In my first post on music, I wrote about tracks that inspire flow while writing. Just as priceless are songs that weave tales that themselves inspire writing. It's hard to pick among singer-songwriters, but I'll start with my unabashed ode to The Decemberists.
Lead singer Colin Meloy can WRITE. There's an entire website for How To Write Colin Meloy Lyrics. It claims that The Decemberists' songs read like great works of literature, and for the most part, I agree.
For starters, there's the drama, the epic melodrama. The Decemberists' fifth album, The Hazards of Love, is a fulsome rock opera and fantastically tragic love story. If you want all the drama in a single song, try "The Mariner's Revenge Song" -- which opens with two men in the belly of whale and closes with the croning words, "Find him, bind him, tie him to a pole and break his fingers to splinters, drag him to a hole until he wakes up naked, clawing at the ceiling of his grave." Yeah, it's so intense it inspired this fan's elaborate comics version.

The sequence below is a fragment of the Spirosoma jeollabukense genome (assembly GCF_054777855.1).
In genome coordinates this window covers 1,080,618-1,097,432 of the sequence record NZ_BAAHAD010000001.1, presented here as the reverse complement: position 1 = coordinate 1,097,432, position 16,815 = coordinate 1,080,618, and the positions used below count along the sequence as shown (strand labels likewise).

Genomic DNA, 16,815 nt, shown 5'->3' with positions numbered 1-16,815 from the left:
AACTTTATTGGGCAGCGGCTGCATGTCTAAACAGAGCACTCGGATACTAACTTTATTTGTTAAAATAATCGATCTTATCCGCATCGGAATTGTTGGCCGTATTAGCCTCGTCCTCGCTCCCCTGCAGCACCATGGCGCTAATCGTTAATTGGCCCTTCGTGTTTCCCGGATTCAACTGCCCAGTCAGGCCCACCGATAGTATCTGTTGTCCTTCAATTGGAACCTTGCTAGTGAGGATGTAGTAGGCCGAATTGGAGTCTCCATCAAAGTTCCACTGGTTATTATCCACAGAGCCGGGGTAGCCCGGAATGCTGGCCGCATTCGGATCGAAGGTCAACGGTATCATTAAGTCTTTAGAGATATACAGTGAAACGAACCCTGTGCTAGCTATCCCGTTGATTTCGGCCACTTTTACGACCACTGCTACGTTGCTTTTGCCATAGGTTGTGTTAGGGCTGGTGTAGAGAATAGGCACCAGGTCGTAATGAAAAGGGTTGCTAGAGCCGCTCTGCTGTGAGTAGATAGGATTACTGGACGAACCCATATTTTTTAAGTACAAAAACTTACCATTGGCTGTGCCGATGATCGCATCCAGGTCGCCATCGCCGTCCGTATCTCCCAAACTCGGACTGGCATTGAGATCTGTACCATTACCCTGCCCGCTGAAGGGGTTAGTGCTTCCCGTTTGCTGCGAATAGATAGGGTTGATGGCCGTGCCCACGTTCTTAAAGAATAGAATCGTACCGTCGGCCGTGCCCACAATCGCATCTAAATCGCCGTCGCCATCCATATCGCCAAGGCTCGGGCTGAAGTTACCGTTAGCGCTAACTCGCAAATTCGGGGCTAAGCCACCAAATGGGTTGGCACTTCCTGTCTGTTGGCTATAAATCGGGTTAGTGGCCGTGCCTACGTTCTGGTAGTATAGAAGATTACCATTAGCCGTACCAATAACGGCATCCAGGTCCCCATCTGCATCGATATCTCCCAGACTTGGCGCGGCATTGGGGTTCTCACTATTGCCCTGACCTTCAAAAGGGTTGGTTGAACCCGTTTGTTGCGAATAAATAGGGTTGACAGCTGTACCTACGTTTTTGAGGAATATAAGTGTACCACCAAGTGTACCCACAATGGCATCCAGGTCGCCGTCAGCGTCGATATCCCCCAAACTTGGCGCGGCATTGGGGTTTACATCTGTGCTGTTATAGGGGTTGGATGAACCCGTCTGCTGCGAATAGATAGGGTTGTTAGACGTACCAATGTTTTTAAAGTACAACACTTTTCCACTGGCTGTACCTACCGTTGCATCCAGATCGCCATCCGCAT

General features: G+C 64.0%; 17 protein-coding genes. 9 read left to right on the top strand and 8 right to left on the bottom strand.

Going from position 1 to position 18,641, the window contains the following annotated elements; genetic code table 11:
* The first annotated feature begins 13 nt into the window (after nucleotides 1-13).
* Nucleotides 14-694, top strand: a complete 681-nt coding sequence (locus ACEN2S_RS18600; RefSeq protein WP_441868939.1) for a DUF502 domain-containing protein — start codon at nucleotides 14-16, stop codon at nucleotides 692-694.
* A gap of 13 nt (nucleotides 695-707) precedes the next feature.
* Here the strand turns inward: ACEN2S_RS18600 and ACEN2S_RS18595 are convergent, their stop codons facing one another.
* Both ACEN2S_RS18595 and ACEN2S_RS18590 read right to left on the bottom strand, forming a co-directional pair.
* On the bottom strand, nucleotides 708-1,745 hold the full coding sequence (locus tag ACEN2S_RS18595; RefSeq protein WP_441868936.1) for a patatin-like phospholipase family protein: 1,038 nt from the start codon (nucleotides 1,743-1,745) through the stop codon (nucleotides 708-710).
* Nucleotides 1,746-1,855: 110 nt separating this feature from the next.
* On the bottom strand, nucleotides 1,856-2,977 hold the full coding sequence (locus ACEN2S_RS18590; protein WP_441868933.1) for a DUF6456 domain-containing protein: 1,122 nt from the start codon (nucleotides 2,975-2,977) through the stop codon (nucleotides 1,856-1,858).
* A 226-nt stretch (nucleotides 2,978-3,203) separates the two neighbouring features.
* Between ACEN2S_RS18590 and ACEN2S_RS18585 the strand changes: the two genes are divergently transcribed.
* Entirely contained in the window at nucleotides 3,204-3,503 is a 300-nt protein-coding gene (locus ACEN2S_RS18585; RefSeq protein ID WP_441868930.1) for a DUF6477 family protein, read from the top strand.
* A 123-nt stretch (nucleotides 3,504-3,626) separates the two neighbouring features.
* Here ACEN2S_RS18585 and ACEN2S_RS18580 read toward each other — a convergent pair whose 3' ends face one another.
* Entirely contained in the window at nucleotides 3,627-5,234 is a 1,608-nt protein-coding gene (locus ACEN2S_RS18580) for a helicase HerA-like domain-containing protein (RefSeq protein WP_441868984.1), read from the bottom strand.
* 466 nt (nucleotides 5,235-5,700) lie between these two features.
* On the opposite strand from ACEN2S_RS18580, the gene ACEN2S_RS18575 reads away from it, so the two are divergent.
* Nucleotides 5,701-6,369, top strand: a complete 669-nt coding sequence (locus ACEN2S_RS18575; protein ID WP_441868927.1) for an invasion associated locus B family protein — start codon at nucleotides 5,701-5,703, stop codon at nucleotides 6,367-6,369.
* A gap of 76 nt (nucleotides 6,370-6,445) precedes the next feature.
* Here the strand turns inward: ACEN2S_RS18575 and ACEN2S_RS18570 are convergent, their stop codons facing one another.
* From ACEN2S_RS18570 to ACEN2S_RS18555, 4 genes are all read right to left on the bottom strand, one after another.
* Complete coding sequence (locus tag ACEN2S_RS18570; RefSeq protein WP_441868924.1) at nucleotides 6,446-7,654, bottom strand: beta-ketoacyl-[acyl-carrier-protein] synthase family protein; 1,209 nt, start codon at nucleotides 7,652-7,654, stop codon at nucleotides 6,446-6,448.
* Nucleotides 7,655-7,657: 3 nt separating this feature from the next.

Then there's the vocabulary of unrivaled bravado. In multiple songs, they manage to use a dozen words I'd never get away with in a novel. For example, listen to "The Soldiering Life" and feast on the words: bowery tuff, pantaloons, bombazine doll, dungarees, and more. These guys know how to paint a scene with spare words. They even make it sound good.
As you can guess, I've been a fan for many years. But lately, as I've dug more into the craft of writing, the brilliance of Colin Meloy has really hit home. My favorite lyrics of late are from "The Engine Driver" -- shown to the right. Whether it's a person, a memory, or an idea, I think every writer is trying to rid something from their bones.
I'll leave with a video that shows Colin Meloy at his singing, storytelling best:
Make your words count, like Colin does -- J.B.